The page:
An urban pollutant tracking system created by architectural engineering researchers at CU Boulder recently won a Gold Award at the 2016 World Internet of Things (IoT) Expo in Wuxi, China.
Professor John Zhai and former PhD student Yu Xue, now a faculty member at Dalian University of Technology in China, originally developed the system to detect contaminant sources inside buildings using a limited number of sensors. By taking into account the aerodynamics of the building’s heating, cooling and ventilation, the system was able to accurately pinpoint the source of a bacterial infection in a Hong Kong hospital.
They decided to adapt the system to outdoor environments after Zhai began getting requests from cities in China to help them identify causes of their air-quality issues.
“People believed it was combustion for heating, but it was happening before winter,” he said, adding that cities would sometimes take steps like shutting down factories, only to find that they didn’t solve the air-quality issues.
Using the system outside requires two steps. First, they use data from existing weather and air quality monitoring stations to narrow down the area of the city where pollutants are originated from. Then, they make three stops in that area with a set of vehicle-mounted sensors to determine the exact source locations.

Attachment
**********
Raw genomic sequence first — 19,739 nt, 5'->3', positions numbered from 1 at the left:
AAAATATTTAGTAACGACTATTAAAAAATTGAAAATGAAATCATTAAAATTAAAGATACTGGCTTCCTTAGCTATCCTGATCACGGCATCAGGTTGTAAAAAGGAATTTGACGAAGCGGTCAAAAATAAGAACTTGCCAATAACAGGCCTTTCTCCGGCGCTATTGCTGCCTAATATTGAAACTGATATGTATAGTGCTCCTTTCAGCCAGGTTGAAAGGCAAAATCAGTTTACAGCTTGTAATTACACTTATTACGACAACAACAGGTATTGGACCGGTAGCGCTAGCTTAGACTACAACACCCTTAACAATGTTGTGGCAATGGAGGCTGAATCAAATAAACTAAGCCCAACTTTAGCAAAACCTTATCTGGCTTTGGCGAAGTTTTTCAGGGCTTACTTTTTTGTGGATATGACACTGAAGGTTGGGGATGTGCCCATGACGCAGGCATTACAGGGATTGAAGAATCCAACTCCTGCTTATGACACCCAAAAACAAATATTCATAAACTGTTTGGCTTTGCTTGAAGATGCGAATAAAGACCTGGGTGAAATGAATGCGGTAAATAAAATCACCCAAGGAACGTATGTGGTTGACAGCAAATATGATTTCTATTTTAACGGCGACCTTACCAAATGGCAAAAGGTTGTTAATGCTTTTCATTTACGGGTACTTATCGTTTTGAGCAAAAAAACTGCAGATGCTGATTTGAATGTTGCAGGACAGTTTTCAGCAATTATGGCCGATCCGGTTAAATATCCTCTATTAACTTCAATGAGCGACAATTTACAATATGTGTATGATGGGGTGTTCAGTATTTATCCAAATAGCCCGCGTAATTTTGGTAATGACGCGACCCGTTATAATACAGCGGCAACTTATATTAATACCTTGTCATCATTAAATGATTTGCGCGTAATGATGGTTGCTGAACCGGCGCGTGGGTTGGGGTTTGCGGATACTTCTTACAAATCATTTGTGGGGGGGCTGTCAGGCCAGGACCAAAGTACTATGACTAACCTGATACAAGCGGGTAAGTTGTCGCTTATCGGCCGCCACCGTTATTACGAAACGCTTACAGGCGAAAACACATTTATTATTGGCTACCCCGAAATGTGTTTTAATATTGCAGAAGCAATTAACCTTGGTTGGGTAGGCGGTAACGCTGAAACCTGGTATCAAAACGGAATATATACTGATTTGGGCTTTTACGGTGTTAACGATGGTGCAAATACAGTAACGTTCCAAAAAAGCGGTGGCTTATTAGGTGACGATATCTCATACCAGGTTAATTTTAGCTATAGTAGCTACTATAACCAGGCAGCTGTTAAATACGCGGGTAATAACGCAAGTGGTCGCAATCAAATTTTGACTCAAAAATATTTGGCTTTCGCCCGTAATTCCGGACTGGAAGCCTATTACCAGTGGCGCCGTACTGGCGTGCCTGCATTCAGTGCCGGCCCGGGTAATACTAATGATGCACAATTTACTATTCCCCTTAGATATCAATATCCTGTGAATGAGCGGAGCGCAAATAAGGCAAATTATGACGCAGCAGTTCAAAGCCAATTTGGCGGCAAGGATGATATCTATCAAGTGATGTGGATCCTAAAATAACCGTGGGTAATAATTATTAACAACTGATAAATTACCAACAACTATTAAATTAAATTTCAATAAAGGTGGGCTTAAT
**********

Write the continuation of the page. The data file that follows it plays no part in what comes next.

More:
Zhai explained that the placement of buildings can cause pollutants to get trapped in a vortex, which means their system can be used to help with effective urban planning.
“The technology matches the needs in China so well,” he said. “We’re applying for the patent and working with companies that can already see the market.”
The World IoT Expo was jointly hosted by the Chinese Ministry of Industry and Information Technology, the Chinese Ministry of Science and Technology, and the Jiangsu Provincial People’s Government. More than 2,000 politicians, business leaders and experts from more than 20 countries and regions shared practices on topics such as smart manufacturing, smart environmental protection, smart health care, information security, big data and finance. The CU Boulder project was one of 10 new IoT technologies to receive the Gold Award.